Prolinnova promote farmer-farmer sharing and learning (through the oldest forms of learning) and also link different stakeholders in the chain – farmers, universities and R&D, civil society – formal and informal science (with users/farmers taking the lead) through publications and multimedia, as well as collaborative experimentation – forming a community of theory and practice. Participatory innovation and development training is facilitating attitudinal and behavioural change. A shift among researchers and extension staff is noticeable and important, but at the same time government and policy environments still often militate against grassroots and bottom-up innovation and a fundamental shift is still required.

Hiroyuki Kubota asked the question why, if technology originally has no borders, agricultural technologies can be seen to have had dramatically different impacts in different parts of the world. Hiroyuki compared the productivity increases seen in Asia with those seen in Africa and pointed to some of the reasons and challenges faced by practitioners in government aid agencies like himself.

He argued that knowledge and skills are only accumulated in individuals – not in documents, not in institutions or organisations. Japan has had problems identifying individuals – good counterparts and practical partners – in some parts of Africa. Many of the best partners, they find, are near the age of retirement. Some of the universities deliver good graduates but these do not have opportunities for field experience in designing and executing high quality field experimentation and research. As a result, ‘it is quite difficult to invest tax payers’ money into African soil for the agriculture sector simply based on data or statistics produced locally’. Hiroyuki stressed that investment in this individual human capacity should be an issue to be highlighted in the new manifesto.

Turning to his area of expertise (agriculture), Hiroyuki argued that the green revolution itself may not have benefited all producers, but in many areas at least benefited the urban poor. At a very over-simplified continental level (which was illustrated with figures on increases in rice yield), Africa benefited much less than Asia. Pointing towards the comparative abundance of investment in Asia as opposed to the much lower investment (but much higher ODA) in over the past 3 decades in Africa, he asked if a green revolution of the same kind was possible on the African continent. A new (and, Hiroyuki argued, inevitable) phenomenon, the African land-grab, represents a new wave of investment into the continent, however land tenure systems are still not properly formed, raising significant risks. He raised the question whether the land-grab also potentially represents an opportunity. How can we (including in the new manifesto) utilise it for sustainable agricultural development in Africa?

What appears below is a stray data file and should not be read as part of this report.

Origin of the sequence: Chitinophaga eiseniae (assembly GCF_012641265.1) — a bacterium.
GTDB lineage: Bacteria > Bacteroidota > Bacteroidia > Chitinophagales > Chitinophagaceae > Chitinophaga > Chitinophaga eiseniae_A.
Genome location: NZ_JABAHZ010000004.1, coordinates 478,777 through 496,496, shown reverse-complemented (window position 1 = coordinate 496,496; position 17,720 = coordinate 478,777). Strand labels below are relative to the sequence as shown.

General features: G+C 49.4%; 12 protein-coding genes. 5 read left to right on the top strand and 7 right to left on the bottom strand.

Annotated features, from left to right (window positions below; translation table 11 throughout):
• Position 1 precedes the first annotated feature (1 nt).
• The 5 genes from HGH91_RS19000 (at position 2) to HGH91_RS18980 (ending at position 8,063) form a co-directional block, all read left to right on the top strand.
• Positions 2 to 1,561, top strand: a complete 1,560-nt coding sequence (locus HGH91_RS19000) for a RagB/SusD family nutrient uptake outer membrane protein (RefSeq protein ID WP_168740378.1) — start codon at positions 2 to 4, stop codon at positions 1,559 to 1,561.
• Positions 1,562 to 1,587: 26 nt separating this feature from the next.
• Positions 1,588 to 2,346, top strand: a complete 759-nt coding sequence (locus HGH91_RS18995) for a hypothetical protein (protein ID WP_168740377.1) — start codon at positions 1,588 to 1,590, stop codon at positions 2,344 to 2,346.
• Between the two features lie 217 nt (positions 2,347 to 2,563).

Adrian Smith pulled together some of the examples from the previous presentations drawing on work that he has been doing on innovative green niches, especially linking the ideas and initiatives from the South with some of the alternative technology movement of the 1970s.

He described a recent visit to South America where he had spoken both with grassroots innovators and also academics studying these processes. He asked whether the presence of grassroots innovation is just a symptom of failure of mainstream innovation systems. Science and technology studies can help to uncover the reasons behind this, as well as the ways to support grassroots innovation. In addition, innovation studies can help us to understand why certain systems are locked in to providing certain services. While this has been shown in depth in Northern settings (e.g. in terms of fossil fuel lock-in), there are contributions that can be made in the South.

Putting forward the multi-level perspective introduced by Geels et al, Adrian pointed to his own interest in how to facilitate knowledge sharing between innovative green niches and dominant socio-technical regimes, suggesting that this might be a useful way to bring about more sustainable pathways.

Contributions from the floor responded to the speakers and also put forward opinions on the current manifesto draft. Sheila Jasanoff pointed to the radical disconnect between the US policy approach of sending science diplomats to the Middle East and the kinds of knowledge and innovation being presented in the session. Richard Jolly agreed, and pointed to Adrian Smith’s last slide (illustrating multi-level transitions), arguing that this kind of dynamic understanding, especially the role of such dominant imaginaries in preventing alternative forms of innovation from flourishing, was missing from the current draft of the manifesto and should be brought in, possibly using a diagram.